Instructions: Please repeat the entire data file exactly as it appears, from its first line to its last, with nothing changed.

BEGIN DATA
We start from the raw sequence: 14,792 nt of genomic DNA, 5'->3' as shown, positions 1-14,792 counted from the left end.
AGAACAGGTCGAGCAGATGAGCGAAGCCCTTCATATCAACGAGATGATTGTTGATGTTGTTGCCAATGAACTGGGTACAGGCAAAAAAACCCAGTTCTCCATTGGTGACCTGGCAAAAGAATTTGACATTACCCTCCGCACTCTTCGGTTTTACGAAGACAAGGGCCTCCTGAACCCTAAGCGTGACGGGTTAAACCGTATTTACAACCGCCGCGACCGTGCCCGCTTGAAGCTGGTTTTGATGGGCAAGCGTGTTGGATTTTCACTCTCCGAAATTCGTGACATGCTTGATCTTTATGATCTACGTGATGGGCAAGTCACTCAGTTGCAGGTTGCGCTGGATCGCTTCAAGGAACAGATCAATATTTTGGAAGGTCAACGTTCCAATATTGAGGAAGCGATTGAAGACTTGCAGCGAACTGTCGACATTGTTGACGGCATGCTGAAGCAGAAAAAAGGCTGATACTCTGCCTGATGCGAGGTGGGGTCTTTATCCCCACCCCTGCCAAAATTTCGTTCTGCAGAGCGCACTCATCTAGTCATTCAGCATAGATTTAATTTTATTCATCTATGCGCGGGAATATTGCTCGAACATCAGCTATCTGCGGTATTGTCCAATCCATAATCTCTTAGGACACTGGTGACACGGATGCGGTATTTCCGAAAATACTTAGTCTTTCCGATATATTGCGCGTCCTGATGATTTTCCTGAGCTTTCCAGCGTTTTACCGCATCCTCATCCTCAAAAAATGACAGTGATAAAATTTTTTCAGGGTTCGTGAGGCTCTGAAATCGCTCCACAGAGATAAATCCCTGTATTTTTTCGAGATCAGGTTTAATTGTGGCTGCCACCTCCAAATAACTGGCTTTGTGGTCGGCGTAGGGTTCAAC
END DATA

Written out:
We start from the raw sequence: 14,792 nt of genomic DNA, 5'->3' as shown, positions 1-14,792 counted from the left end.
AGAACAGGTCGAGCAGATGAGCGAAGCCCTTCATATCAACGAGATGATTGTTGATGTTGTTGCCAATGAACTGGGTACAGGCAAAAAAACCCAGTTCTCCATTGGTGACCTGGCAAAAGAATTTGACATTACCCTCCGCACTCTTCGGTTTTACGAAGACAAGGGCCTCCTGAACCCTAAGCGTGACGGGTTAAACCGTATTTACAACCGCCGCGACCGTGCCCGCTTGAAGCTGGTTTTGATGGGCAAGCGTGTTGGATTTTCACTCTCCGAAATTCGTGACATGCTTGATCTTTATGATCTACGTGATGGGCAAGTCACTCAGTTGCAGGTTGCGCTGGATCGCTTCAAGGAACAGATCAATATTTTGGAAGGTCAACGTTCCAATATTGAGGAAGCGATTGAAGACTTGCAGCGAACTGTCGACATTGTTGACGGCATGCTGAAGCAGAAAAAAGGCTGATACTCTGCCTGATGCGAGGTGGGGTCTTTATCCCCACCCCTGCCAAAATTTCGTTCTGCAGAGCGCACTCATCTAGTCATTCAGCATAGATTTAATTTTATTCATCTATGCGCGGGAATATTGCTCGAACATCAGCTATCTGCGGTATTGTCCAATCCATAATCTCTTAGGACACTGGTGACACGGATGCGGTATTTCCGAAAATACTTAGTCTTTCCGATATATTGCGCGTCCTGATGATTTTCCTGAGCTTTCCAGCGTTTTACCGCATCCTCATCCTCAAAAAATGACAGTGATAAAATTTTTTCAGGGTTCGTGAGGCTCTGAAATCGCTCCACAGAGATAAATCCCTGTATTTTTTCGAGATCAGGTTTAATTGTGGCTGCCACCTCCAAATAACTGGCTTTGTGGTCGGCGTAGGGTTCAAC